‘Philippines has so much talent’

Joey Villar - The Philippine Star
�Philippines has so much talent�
Weightlifting world champ Hidilyn Diaz shines as the Athlete of the Year awardee during the PSA Awards Night Monday at the Diamond Hotel. Presenting the award is PSA president Rey Lachica.
Jun Mendoza

MANILA, Philippines — Focus on talent scouting.

Former Gintong Alay executive director Michael Keon gave this unsolicited advice to Philippine Sports Commission chairman Richard Bachmann after the former paid tribute to the greatest athlete he has ever produced from the grassroots program – the late Lydia de Vega-Mercado.

“There’s so much talent in Philippine sports and this is why when the chairman of the PSC came to visit me in Laoag, we talked to one another about what is most important when it comes to Philippine sports now and I made a suggestion to him that the PSC along with the NSAs (national sports associations) should concentrate in talent scouting,” said Keon during a tribute speech for De Vega-Mercado, who was elevated by the Philippine Sportswriters Association to Hall of Fame status during its awarding rites at the posh Diamond Hotel Monday night.

“There’s so much talent in this country that falls through the cracks of the system and it’s really sad so this is why I suggested to him (Bachmann) and I believe he is listening to me and he would initiate talent scouting,” added the incumbent mayor of Laoag City.

Proof of the pudding was Keon’s Gintong Alay product, De Vega-Mercado, who at a tender age of 16 years in 1980, or the year after the creation of the fabled Gintong Alay was created, broke the Philippine, Southeast Asian and Asian Games records in one memorable run in the 400 meters of the UAAP versus Gintong Alay meet.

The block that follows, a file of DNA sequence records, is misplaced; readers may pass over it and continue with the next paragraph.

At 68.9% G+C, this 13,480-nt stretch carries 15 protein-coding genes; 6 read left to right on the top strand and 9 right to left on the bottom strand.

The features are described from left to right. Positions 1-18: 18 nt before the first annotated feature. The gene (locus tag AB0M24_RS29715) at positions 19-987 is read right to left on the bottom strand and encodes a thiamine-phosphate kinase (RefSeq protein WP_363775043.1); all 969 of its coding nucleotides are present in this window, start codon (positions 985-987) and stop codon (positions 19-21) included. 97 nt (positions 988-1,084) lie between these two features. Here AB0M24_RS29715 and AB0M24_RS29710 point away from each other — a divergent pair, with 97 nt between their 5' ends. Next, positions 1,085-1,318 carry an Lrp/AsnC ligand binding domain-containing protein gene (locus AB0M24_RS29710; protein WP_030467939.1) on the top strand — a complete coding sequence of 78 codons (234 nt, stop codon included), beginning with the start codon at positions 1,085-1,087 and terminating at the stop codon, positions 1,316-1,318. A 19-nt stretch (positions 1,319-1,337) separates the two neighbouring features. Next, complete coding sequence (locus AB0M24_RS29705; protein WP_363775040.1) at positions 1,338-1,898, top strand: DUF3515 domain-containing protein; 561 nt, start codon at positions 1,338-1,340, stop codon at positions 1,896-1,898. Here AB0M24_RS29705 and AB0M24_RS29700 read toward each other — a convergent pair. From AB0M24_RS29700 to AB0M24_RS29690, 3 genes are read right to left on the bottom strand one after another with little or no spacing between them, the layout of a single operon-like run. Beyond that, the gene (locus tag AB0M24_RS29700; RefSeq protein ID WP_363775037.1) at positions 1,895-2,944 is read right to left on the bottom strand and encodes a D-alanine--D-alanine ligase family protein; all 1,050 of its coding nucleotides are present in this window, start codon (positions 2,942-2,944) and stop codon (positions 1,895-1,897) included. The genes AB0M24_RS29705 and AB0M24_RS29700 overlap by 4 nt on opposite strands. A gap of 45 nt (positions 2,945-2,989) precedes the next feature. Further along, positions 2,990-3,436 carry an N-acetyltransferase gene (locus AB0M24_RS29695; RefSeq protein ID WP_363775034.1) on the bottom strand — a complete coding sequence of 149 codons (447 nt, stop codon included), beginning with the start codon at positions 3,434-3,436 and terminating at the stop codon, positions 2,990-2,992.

De Vega-Mercado would later win two gold medals in the Asian Games, four in the Asian Athletics Championships and nine in the SEA Games and set numerous records that cemented her status as one of the best, if not the best, athletes the country has produced.

And Keon believed she could have won more.

“We had 22 athletes, one was Lydia and we went to Baguio, trained for six months and in the UAAP vs. Gintong Alay in May, 1980, Lydia ran the 400m and she broke Asiad, SEA Games and Philippine records with 54.60 at the age of 16,” said Keon.

“If Lydia had continued to train from 16 to 24 years old, she could have easily broken 50 seconds, which could have won her an Olympic medal and she could have been Olympic champion for me.”

“In fact, PT Usha, Lydia’s greatest rival, won an Olympic bronze in the 400m hurdles,” he added.

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